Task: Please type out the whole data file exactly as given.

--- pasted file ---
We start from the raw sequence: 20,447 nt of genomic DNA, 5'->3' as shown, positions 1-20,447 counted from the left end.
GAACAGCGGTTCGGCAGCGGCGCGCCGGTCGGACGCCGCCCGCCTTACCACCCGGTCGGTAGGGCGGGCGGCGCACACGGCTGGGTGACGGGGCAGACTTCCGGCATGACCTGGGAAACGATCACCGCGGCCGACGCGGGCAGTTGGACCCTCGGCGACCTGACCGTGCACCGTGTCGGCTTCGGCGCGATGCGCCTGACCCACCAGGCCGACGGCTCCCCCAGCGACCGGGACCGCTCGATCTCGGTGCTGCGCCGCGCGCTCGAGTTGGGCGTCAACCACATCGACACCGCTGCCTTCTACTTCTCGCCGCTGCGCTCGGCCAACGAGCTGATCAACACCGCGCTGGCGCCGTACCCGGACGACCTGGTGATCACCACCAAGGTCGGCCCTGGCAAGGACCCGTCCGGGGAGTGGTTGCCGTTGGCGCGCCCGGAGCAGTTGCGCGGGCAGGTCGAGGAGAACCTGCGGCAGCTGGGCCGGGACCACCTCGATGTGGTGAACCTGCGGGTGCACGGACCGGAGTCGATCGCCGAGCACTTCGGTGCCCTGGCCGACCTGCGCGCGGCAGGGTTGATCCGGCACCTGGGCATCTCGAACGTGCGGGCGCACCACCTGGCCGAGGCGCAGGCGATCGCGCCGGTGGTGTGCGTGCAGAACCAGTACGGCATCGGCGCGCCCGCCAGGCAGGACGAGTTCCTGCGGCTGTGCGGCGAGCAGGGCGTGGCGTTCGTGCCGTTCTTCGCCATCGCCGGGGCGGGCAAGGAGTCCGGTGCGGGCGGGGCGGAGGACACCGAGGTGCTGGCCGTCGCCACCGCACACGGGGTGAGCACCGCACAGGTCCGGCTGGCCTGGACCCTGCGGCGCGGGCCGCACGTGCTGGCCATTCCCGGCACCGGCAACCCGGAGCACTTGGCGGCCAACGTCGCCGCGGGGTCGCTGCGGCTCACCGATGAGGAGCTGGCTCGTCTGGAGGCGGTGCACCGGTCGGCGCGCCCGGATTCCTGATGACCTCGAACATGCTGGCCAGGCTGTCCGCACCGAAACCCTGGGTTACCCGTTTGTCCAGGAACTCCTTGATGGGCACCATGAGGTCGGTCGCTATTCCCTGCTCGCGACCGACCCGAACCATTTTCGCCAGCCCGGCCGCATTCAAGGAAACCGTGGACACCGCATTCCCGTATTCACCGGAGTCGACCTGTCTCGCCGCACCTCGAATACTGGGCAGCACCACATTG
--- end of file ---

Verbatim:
We start from the raw sequence: 20,447 nt of genomic DNA, 5'->3' as shown, positions 1-20,447 counted from the left end.
GAACAGCGGTTCGGCAGCGGCGCGCCGGTCGGACGCCGCCCGCCTTACCACCCGGTCGGTAGGGCGGGCGGCGCACACGGCTGGGTGACGGGGCAGACTTCCGGCATGACCTGGGAAACGATCACCGCGGCCGACGCGGGCAGTTGGACCCTCGGCGACCTGACCGTGCACCGTGTCGGCTTCGGCGCGATGCGCCTGACCCACCAGGCCGACGGCTCCCCCAGCGACCGGGACCGCTCGATCTCGGTGCTGCGCCGCGCGCTCGAGTTGGGCGTCAACCACATCGACACCGCTGCCTTCTACTTCTCGCCGCTGCGCTCGGCCAACGAGCTGATCAACACCGCGCTGGCGCCGTACCCGGACGACCTGGTGATCACCACCAAGGTCGGCCCTGGCAAGGACCCGTCCGGGGAGTGGTTGCCGTTGGCGCGCCCGGAGCAGTTGCGCGGGCAGGTCGAGGAGAACCTGCGGCAGCTGGGCCGGGACCACCTCGATGTGGTGAACCTGCGGGTGCACGGACCGGAGTCGATCGCCGAGCACTTCGGTGCCCTGGCCGACCTGCGCGCGGCAGGGTTGATCCGGCACCTGGGCATCTCGAACGTGCGGGCGCACCACCTGGCCGAGGCGCAGGCGATCGCGCCGGTGGTGTGCGTGCAGAACCAGTACGGCATCGGCGCGCCCGCCAGGCAGGACGAGTTCCTGCGGCTGTGCGGCGAGCAGGGCGTGGCGTTCGTGCCGTTCTTCGCCATCGCCGGGGCGGGCAAGGAGTCCGGTGCGGGCGGGGCGGAGGACACCGAGGTGCTGGCCGTCGCCACCGCACACGGGGTGAGCACCGCACAGGTCCGGCTGGCCTGGACCCTGCGGCGCGGGCCGCACGTGCTGGCCATTCCCGGCACCGGCAACCCGGAGCACTTGGCGGCCAACGTCGCCGCGGGGTCGCTGCGGCTCACCGATGAGGAGCTGGCTCGTCTGGAGGCGGTGCACCGGTCGGCGCGCCCGGATTCCTGATGACCTCGAACATGCTGGCCAGGCTGTCCGCACCGAAACCCTGGGTTACCCGTTTGTCCAGGAACTCCTTGATGGGCACCATGAGGTCGGTCGCTATTCCCTGCTCGCGACCGACCCGAACCATTTTCGCCAGCCCGGCCGCATTCAAGGAAACCGTGGACACCGCATTCCCGTATTCACCGGAGTCGACCTGTCTCGCCGCACCTCGAATACTGGGCAGCACCACATTG